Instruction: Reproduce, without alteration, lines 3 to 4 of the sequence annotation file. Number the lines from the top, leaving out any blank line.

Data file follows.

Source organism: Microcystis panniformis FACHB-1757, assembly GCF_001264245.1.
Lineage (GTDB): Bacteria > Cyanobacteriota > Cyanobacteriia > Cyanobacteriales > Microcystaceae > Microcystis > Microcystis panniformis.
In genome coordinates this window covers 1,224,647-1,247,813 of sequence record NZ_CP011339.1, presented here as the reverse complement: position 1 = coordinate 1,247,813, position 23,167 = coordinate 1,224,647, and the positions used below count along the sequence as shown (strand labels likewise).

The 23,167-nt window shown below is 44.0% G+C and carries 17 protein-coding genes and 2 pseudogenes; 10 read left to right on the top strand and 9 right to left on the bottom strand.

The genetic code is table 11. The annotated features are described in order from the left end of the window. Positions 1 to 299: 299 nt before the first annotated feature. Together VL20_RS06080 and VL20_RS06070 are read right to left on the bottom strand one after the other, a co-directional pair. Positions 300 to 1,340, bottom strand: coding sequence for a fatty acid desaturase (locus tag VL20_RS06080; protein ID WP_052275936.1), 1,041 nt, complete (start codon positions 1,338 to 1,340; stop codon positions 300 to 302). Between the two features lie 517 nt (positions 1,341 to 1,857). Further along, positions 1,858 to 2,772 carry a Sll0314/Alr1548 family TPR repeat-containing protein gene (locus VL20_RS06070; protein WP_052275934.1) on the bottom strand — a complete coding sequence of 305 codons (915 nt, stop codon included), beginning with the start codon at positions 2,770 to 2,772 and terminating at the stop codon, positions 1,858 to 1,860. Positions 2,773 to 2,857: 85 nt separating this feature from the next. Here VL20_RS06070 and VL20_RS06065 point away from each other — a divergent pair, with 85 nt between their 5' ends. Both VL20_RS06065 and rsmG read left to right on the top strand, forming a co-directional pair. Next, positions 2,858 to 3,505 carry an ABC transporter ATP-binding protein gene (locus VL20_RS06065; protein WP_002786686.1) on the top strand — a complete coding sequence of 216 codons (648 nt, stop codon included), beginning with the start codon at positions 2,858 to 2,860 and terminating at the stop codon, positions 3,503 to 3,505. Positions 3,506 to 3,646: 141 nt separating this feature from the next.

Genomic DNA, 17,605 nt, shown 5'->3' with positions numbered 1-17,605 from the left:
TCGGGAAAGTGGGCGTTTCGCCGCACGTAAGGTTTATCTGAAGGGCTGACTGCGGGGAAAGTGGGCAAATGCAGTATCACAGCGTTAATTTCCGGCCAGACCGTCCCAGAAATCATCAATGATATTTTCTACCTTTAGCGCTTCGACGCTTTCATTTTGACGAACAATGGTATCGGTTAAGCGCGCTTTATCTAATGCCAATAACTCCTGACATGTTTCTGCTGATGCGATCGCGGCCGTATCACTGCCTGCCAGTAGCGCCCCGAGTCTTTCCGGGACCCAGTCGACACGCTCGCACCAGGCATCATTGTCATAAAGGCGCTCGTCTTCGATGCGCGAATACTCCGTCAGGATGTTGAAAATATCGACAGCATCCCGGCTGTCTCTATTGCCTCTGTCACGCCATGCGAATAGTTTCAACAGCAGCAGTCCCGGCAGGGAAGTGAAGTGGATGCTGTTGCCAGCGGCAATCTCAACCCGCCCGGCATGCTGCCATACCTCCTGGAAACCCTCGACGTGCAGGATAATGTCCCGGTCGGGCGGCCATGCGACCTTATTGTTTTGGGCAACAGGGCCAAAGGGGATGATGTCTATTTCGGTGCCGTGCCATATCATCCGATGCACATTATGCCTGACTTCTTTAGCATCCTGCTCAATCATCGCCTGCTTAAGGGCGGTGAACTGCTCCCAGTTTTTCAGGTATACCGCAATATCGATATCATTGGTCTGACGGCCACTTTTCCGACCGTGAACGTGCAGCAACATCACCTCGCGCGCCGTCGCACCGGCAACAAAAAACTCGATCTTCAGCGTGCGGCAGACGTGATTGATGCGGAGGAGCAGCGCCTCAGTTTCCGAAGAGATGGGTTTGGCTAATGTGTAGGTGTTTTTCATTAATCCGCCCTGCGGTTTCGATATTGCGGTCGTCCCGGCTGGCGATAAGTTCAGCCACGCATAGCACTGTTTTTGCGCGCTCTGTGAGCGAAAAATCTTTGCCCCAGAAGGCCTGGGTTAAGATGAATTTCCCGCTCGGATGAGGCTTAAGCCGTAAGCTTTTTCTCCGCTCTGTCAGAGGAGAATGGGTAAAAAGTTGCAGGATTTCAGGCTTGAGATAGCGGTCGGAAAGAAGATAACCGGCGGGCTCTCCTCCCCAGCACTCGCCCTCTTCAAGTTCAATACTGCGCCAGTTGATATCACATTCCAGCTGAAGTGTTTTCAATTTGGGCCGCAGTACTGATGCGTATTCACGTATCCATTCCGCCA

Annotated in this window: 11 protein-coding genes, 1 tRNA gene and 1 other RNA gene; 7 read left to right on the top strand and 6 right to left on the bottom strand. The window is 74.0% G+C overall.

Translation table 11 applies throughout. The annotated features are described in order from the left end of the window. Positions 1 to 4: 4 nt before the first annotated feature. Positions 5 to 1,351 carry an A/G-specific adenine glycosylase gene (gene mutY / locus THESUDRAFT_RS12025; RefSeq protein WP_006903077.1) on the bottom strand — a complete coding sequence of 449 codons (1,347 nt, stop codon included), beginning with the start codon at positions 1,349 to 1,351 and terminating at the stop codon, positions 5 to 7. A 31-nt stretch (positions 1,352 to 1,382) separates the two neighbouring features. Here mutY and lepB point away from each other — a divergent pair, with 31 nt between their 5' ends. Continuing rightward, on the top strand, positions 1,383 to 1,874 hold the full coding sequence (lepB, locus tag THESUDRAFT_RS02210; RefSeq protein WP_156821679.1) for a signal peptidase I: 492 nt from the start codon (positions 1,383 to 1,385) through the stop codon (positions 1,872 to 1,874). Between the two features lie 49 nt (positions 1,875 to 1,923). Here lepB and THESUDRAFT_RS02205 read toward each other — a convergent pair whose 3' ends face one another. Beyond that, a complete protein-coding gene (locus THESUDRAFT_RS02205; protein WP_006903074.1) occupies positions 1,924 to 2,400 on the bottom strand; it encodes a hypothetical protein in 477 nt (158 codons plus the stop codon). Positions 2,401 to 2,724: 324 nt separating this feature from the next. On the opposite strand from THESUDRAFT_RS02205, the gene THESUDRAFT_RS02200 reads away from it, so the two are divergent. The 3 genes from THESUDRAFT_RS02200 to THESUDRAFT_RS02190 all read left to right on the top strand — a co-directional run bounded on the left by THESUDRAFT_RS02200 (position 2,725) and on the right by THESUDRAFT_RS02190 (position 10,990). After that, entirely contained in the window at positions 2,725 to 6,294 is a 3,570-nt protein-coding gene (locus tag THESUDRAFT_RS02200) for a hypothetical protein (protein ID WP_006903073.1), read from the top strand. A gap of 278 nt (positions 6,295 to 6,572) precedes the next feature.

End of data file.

In genome coordinates this window covers 1,224,647-1,247,813 of sequence record NZ_CP011339.1, presented here as the reverse complement: position 1 = coordinate 1,247,813, position 23,167 = coordinate 1,224,647, and the positions used below count along the sequence as shown (strand labels likewise).

The 23,167-nt window shown below is 44.0% G+C and carries 17 protein-coding genes and 2 pseudogenes; 10 read left to right on the top strand and 9 right to left on the bottom strand.